A tour de force of storytelling years in the making: a dual biography of two of the greatest songwriters, Bob Dylan and Woody Guthrie, that is also a murder mystery and a history of labor relations and socialism, big business and greed in twentieth-century America—woven together in one epic saga that holds meaning for all working Americans today.
When thirteen-year-old Daniel Wolff first heard Bob Dylan’s "Like a Rolling Stone," it ignited a life-long interest in understanding the rock poet’s anger. When he later discovered "Song to Woody," Dylan’s tribute to his hero, Woody Guthrie, Wolff believed he’d uncovered one source of Dylan’s rage. Sifting through Guthrie’s recordings, Wolff found "1913 Massacre"—a song which told the story of a union Christmas party during a strike in Calumet, Michigan, in 1913 that ended in horrific tragedy.
Following the trail from Dylan to Guthrie to an event that claimed the lives of seventy-four men, women, and children a century ago, Wolff found himself tracing the history of an anger that has been passed down for decades. From America’s early industrialized days, an epic battle to determine the country’s direction has been waged, pitting bosses against workers and big business against the labor movement. In Guthrie’s eyes, the owners ultimately won; the 1913 Michigan tragedy was just one example of a larger lost history purposely distorted and buried in time.
In this magnificent cultural study, Wolff braids three disparate strands—Calumet, Guthrie, and Dylan—together to create a devastating revisionist history of twentieth-century America. Grown-Up Anger chronicles the struggles between the haves and have-nots, the impact changing labor relations had on industrial America, and the way two musicians used their fury to illuminate economic injustice and inspire change.
About the Author
Daniel Wolff is the author of The Fight for Home; How Lincoln Learned to Read; 4th of July/Asbury Park; and You Send Me: The Life and Times of Sam Cooke, which won the Ralph J. Gleason Music Book Award. He’s been nominated for a Grammy, published three collections of poetry, and collaborated with, among others, songwriters, documentary filmmakers, photographers, and choreographer Marta Renzi, his wife.
“A masterful tale of music, social, and economic history…. Wolff’s elegantly intertwined historical drama is consistently revelatory. A dazzling, richly researched story impeccably told.” — Kirkus Reviews (starred review)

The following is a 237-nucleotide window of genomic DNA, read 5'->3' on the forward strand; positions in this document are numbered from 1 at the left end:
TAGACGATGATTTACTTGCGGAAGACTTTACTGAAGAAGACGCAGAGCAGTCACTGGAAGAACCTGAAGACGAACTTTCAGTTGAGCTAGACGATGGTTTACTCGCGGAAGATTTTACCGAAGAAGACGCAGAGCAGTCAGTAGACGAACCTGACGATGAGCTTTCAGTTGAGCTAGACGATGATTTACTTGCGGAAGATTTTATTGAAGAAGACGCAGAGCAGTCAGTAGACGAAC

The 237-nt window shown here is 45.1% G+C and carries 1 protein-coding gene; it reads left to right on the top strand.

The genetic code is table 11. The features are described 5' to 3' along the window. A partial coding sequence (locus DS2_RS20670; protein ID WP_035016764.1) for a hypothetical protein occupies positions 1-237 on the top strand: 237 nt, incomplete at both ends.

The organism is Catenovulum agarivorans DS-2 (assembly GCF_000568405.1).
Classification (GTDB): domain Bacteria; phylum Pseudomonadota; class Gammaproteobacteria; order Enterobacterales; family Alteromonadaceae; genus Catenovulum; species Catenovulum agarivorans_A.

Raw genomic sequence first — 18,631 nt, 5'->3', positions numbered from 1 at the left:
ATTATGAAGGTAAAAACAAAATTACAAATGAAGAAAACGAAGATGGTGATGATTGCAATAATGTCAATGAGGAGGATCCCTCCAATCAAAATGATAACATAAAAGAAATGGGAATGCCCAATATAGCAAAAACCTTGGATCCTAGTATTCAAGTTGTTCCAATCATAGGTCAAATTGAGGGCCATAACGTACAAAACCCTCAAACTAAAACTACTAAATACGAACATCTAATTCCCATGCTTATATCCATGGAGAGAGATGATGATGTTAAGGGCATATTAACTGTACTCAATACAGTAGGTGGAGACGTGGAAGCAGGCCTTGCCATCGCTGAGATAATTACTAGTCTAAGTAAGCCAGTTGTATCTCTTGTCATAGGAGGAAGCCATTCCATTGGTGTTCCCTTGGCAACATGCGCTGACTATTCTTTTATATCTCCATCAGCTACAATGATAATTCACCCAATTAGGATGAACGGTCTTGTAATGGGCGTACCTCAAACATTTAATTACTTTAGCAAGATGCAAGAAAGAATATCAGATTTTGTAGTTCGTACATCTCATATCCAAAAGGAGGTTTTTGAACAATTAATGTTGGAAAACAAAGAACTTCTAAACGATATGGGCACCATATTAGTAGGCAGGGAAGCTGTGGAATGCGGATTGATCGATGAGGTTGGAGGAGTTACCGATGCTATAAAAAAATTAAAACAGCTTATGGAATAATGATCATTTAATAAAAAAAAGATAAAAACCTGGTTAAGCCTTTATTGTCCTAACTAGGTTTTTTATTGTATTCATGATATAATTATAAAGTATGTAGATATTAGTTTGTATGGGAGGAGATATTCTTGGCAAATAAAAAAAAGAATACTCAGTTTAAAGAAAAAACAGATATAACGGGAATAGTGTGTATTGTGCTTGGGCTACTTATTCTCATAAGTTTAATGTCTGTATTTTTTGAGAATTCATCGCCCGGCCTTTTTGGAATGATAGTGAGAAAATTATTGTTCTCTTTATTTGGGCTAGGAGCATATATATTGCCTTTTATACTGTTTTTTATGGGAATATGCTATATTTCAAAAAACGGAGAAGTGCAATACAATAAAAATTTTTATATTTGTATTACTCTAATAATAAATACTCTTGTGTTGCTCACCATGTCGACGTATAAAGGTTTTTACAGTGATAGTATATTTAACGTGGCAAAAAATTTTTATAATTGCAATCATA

“In this book—so soberly inflamed that the pages seem to turn of their own accord—the history of the American twentieth century is made of lodestars that don’t figure in conventional accounts… It is at precisely this moment that its story will be most fully heard.” — Greil Marcus
“In Grown-Up Anger, Daniel Wolff assembles an American triad to raise the ghosts of greed and misery. Through memory, music, and a clear insight into the emotional process of protest, Wolff reminds us of how it did, and how it does, ultimately feel.” — Patti Smith
“The path leading from Woody Guthrie to Bob Dylan has been well traveled, but Daniel Wolff has gone off-road and forged bold new connections between the two cultural titans… The result is an imaginative tour de force that sheds new light on…the heartbreaking history that created them both.” — Anthony DeCurtis, contributing editor, Rolling Stone
“No matter how much you think you know about Bob Dylan and Woody Guthrie, you’re wrong… This is the best sense anyone has ever made about the connection between them, and the best reappraisal either has had in a couple of decades.” — Dave Marsh
“…Wolff provides a primer on the complicated history of anger, political and personal, in American music, one that’s never been more needed than it is today. There aren’t many cultural histories that read like they’ve been written for activists and fans. Grown-Up Anger moves to the head of that list.” — Craig Werner, Evjue-Bascom Professor of Afro-American Studies, University of Wisconsin-Madison, author of A Change Is Gonna Come
“…an exciting romp across labor union history through the lens of American music. Bob Dylan and Woody Guthrie’s protest and solidarity songs represent the disaffection of those marginalized by industrialization, war, and later globalization. If you’re not sure why we need unions… consider Daniel Wolff’s Grown-Up Anger a must read.” — Karen Lewis, president of the Chicago Teachers Union, local 1 of the American Federation of Teachers
“…Wolff provides a primer on the complicated history of anger, political and personal, in American music, one that’s never been more needed than it is today. There aren’t many cultural histories that read like they’ve been written for activists and fans. Grown-Up Anger moves to the head of that list.” — Timothy B. Tyson, author of The Blood of Emmett Till